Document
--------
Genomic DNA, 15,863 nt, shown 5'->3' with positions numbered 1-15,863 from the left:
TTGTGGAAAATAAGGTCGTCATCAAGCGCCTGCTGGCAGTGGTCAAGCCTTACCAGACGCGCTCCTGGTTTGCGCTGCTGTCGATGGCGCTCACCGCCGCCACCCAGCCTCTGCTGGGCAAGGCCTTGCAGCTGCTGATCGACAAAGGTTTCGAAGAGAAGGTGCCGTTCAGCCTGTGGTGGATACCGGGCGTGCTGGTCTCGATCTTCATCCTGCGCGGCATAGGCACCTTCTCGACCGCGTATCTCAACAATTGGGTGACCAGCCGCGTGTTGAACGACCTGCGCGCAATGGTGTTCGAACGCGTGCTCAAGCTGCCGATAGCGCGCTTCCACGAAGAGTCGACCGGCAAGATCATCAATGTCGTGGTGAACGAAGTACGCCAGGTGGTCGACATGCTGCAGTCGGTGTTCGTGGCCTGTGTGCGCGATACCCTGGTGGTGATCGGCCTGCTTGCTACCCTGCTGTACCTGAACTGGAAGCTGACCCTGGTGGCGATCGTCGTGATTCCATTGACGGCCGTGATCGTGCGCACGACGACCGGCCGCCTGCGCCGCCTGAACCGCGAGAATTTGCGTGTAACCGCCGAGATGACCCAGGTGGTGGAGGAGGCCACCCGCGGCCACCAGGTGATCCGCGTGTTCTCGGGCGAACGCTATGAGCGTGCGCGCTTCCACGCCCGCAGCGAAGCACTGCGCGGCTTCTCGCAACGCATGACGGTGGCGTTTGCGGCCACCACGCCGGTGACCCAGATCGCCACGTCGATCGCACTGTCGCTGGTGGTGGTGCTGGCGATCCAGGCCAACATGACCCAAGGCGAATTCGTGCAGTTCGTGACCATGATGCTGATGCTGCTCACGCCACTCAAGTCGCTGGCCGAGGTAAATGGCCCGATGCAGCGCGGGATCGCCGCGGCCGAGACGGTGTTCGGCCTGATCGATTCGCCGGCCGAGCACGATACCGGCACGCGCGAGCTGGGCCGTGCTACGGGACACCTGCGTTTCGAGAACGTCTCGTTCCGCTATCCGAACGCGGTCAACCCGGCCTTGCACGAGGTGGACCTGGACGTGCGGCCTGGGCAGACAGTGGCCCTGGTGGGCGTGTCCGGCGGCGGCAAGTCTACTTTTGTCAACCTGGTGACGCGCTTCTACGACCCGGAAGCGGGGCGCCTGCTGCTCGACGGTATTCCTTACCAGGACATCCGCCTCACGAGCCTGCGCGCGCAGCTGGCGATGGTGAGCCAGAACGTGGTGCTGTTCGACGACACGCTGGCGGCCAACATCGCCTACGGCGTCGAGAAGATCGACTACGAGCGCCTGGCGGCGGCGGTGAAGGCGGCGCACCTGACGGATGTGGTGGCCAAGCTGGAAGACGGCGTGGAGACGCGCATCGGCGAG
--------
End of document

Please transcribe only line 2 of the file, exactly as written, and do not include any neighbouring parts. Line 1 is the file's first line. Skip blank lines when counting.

TTGTGGAAAATAAGGTCGTCATCAAGCGCCTGCTGGCAGTGGTCAAGCCTTACCAGACGCGCTCCTGGTTTGCGCTGCTGTCGATGGCGCTCACCGCCGCCACCCAGCCTCTGCTGGGCAAGGCCTTGCAGCTGCTGATCGACAAAGGTTTCGAAGAGAAGGTGCCGTTCAGCCTGTGGTGGATACCGGGCGTGCTGGTCTCGATCTTCATCCTGCGCGGCATAGGCACCTTCTCGACCGCGTATCTCAACAATTGGGTGACCAGCCGCGTGTTGAACGACCTGCGCGCAATGGTGTTCGAACGCGTGCTCAAGCTGCCGATAGCGCGCTTCCACGAAGAGTCGACCGGCAAGATCATCAATGTCGTGGTGAACGAAGTACGCCAGGTGGTCGACATGCTGCAGTCGGTGTTCGTGGCCTGTGTGCGCGATACCCTGGTGGTGATCGGCCTGCTTGCTACCCTGCTGTACCTGAACTGGAAGCTGACCCTGGTGGCGATCGTCGTGATTCCATTGACGGCCGTGATCGTGCGCACGACGACCGGCCGCCTGCGCCGCCTGAACCGCGAGAATTTGCGTGTAACCGCCGAGATGACCCAGGTGGTGGAGGAGGCCACCCGCGGCCACCAGGTGATCCGCGTGTTCTCGGGCGAACGCTATGAGCGTGCGCGCTTCCACGCCCGCAGCGAAGCACTGCGCGGCTTCTCGCAACGCATGACGGTGGCGTTTGCGGCCACCACGCCGGTGACCCAGATCGCCACGTCGATCGCACTGTCGCTGGTGGTGGTGCTGGCGATCCAGGCCAACATGACCCAAGGCGAATTCGTGCAGTTCGTGACCATGATGCTGATGCTGCTCACGCCACTCAAGTCGCTGGCCGAGGTAAATGGCCCGATGCAGCGCGGGATCGCCGCGGCCGAGACGGTGTTCGGCCTGATCGATTCGCCGGCCGAGCACGATACCGGCACGCGCGAGCTGGGCCGTGCTACGGGACACCTGCGTTTCGAGAACGTCTCGTTCCGCTATCCGAACGCGGTCAACCCGGCCTTGCACGAGGTGGACCTGGACGTGCGGCCTGGGCAGACAGTGGCCCTGGTGGGCGTGTCCGGCGGCGGCAAGTCTACTTTTGTCAACCTGGTGACGCGCTTCTACGACCCGGAAGCGGGGCGCCTGCTGCTCGACGGTATTCCTTACCAGGACATCCGCCTCACGAGCCTGCGCGCGCAGCTGGCGATGGTGAGCCAGAACGTGGTGCTGTTCGACGACACGCTGGCGGCCAACATCGCCTACGGCGTCGAGAAGATCGACTACGAGCGCCTGGCGGCGGCGGTGAAGGCGGCGCACCTGACGGATGTGGTGGCCAAGCTGGAAGACGGCGTGGAGACGCGCATCGGCGAG